their own with -- if they beat Mexico, they will be the ones heading through to the round of 16 for the first time since 1994.
SOLOMON: Amanda Davies, good to have you. The World Cup has produced many surprises this year.
And just in, we are getting reports of an explosion at the Ukrainian embassy in Madrid. One person is said to be slightly hurt and in the
hospital. Spanish police are investigating. If we learn more, we will, of course, bring it to you at home.
Meanwhile, America's top diplomats say Vladimir Putin has focused his ire and fire on Ukrainian civilians. Russia has bombed more than a third of
Ukraine's electricity and water supply in just the past weeks. Secretary of State Anthony Blinken vowed ironclad support for Ukraine at a NATO meeting
in Romania. And NATO ministers are pledging more arms and more equipment to help Ukraine restore its damaged infrastructure.
(BEGIN VIDEO CLIP)
JENS STOLTENBERG, NATO SECRETARY GENERAL: Ukraine has made significant gains but we must not underestimate Russia. Russian missiles and drones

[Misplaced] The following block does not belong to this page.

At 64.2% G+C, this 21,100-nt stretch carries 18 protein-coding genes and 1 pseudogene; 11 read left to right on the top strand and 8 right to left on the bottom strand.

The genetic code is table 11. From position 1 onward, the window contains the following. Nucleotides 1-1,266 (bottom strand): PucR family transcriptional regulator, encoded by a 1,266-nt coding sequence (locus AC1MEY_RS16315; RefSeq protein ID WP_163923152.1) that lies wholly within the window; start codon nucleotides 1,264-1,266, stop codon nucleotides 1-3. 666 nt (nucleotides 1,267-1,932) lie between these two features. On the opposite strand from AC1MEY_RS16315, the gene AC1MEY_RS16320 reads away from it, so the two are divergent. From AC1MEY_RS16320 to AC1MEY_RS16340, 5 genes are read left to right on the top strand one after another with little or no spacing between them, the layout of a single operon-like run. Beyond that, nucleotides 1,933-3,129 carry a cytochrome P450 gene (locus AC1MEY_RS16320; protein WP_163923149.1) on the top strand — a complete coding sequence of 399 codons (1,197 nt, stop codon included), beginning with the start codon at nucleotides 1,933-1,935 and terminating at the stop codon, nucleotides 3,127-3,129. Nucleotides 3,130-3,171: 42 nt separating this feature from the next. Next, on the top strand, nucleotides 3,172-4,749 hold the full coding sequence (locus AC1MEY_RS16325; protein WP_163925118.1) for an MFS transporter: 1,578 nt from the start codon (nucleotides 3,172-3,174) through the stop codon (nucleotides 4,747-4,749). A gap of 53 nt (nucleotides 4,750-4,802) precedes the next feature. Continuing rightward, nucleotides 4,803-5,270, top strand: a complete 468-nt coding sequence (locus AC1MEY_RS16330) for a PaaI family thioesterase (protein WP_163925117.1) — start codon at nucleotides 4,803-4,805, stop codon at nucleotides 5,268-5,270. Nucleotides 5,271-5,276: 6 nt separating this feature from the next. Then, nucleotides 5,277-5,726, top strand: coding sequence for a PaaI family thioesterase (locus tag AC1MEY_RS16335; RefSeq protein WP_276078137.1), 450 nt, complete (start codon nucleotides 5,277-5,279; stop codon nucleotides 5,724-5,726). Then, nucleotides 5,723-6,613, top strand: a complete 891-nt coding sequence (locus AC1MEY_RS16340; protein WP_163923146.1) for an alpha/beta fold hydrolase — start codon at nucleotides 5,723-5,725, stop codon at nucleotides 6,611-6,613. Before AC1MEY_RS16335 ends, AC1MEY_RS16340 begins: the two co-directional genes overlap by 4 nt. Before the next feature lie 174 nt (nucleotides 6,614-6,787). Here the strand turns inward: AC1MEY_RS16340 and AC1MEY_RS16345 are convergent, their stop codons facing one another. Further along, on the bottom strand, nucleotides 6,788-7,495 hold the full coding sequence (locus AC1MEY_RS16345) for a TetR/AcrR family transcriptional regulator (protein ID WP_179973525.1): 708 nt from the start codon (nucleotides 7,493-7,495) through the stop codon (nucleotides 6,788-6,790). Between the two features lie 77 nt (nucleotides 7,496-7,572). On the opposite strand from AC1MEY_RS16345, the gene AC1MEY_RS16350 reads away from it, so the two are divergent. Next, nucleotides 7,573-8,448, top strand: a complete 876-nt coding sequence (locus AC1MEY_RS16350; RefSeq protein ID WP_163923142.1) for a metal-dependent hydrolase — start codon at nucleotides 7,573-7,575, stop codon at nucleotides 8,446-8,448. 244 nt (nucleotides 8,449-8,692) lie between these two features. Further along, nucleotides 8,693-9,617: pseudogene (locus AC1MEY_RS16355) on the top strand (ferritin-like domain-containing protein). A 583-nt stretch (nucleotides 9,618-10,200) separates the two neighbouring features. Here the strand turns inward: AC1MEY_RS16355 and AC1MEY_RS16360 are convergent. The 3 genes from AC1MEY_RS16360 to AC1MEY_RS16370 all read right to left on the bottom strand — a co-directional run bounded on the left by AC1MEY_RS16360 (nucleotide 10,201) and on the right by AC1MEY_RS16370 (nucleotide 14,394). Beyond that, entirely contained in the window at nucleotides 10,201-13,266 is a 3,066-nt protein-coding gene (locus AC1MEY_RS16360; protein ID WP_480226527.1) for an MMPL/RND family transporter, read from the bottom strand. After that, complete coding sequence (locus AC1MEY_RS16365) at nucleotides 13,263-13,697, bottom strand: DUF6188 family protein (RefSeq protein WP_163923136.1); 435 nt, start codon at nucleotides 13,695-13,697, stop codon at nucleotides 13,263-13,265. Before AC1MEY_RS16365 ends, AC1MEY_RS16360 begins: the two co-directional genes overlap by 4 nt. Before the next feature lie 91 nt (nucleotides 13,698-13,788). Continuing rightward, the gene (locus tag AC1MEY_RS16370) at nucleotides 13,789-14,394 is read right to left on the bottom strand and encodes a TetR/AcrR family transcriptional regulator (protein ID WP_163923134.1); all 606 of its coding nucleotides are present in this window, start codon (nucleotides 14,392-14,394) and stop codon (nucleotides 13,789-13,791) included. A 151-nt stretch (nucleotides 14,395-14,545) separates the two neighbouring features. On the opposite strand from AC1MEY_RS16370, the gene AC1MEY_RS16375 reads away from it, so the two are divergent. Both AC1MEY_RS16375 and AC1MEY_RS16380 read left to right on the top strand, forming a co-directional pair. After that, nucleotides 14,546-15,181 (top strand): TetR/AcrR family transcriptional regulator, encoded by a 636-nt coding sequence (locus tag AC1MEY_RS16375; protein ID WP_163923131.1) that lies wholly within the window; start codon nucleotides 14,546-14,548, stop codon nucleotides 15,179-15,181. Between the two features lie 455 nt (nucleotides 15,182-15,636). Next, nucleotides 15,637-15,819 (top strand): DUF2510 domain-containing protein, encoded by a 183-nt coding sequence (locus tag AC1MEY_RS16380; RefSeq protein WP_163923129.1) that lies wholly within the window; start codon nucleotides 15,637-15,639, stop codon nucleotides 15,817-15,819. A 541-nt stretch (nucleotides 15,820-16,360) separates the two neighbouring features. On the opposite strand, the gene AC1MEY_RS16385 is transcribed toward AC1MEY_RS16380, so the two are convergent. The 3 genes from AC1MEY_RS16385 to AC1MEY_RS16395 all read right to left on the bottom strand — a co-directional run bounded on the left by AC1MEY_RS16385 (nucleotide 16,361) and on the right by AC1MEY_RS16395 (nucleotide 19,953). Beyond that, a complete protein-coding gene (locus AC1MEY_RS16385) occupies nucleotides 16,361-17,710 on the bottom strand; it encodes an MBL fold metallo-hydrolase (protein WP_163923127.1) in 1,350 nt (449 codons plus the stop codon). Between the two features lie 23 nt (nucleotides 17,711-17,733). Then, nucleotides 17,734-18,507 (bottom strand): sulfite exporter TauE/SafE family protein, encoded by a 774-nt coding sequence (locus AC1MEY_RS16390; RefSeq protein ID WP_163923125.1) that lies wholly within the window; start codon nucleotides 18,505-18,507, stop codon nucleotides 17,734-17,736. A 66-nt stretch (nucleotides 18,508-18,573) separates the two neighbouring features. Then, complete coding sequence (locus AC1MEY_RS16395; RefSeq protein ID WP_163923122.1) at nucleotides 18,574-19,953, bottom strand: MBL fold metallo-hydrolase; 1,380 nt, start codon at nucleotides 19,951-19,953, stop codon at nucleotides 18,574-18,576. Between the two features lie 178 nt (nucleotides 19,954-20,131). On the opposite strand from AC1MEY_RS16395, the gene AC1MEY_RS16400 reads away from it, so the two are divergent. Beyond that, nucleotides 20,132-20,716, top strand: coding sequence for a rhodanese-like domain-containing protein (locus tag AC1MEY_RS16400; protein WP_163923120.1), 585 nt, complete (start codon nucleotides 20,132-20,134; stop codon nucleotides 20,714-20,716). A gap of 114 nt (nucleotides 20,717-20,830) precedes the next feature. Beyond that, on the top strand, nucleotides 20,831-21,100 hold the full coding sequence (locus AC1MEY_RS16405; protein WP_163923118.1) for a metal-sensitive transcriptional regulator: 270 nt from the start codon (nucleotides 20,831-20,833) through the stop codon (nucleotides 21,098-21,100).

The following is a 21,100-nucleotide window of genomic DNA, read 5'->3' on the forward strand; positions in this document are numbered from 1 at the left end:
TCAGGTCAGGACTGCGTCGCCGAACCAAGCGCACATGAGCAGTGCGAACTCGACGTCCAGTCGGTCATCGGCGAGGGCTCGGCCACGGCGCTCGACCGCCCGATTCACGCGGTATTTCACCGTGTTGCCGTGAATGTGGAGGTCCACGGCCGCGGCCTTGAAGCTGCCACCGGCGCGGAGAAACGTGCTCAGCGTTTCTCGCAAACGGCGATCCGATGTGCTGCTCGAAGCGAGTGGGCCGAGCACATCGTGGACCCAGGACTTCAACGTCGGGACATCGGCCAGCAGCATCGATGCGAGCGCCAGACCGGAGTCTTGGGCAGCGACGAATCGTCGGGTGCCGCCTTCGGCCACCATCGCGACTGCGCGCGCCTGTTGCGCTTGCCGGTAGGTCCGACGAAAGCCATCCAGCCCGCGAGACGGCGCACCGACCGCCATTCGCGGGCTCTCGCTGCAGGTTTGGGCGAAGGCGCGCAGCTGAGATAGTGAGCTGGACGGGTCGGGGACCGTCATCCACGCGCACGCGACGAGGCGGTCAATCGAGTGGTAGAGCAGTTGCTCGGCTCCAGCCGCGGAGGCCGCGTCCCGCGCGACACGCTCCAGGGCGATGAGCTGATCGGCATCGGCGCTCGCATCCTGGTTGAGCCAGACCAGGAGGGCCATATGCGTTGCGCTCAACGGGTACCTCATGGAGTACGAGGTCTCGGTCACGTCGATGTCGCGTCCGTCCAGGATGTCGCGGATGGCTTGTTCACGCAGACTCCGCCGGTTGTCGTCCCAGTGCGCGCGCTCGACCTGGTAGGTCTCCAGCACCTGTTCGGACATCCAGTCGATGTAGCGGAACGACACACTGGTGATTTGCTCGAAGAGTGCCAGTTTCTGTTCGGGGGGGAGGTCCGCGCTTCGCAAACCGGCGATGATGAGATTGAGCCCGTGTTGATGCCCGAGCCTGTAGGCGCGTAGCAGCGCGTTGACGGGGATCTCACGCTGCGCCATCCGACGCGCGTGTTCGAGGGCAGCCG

continue to strike Ukrainian cities, civilians and critical infrastructure. This is causing enormous human suffering as winter sets in.
(END VIDEO CLIP)
SOLOMON: And as that bitter winter sets in, Matthew Chance brings us extraordinary footage from the frontline in Eastern Ukraine.
MATTHEW CHANCE, CNN SENIOR INTERNATIONAL CORRESPONDENT: The brutal fight for Bakhmut, where Ukrainian troops are battling Russia's onslaught.
These exclusive images are from the soldiers themselves. The commanders tell us dozens of lives are now being sacrificed here every day.
The road into town is heavy with thick smoke and danger. Explosions ahead forced us to pull over for another slams into a building close by.
All right, well, you can hear the incoming rounds, the incoming rounds from Russian artillery fire are really intensive here as we have entered the
outskirts of Bakhmut, which is certainly from everything we're seeing, everything we've been told, is now the most fiercely contested patch of
ground in the entire Russia-Ukraine conflict.
So fierce, we made a rapid exit, leaving the relentless barrage behind.
Much of this battle is fought avoiding the artillery threat in underground bunkers, like these, where a local Ukrainian commanders, like Pavlov (ph),
can respond to Russian attacks.
They are assaulting our positions from early morning until night, he tells me. But the real problem is we are heavily outnumbered, he says.
But the innovative use of low-cost tech is helping to bridge that gap. In another frontline bunker, we saw how commercially available drones are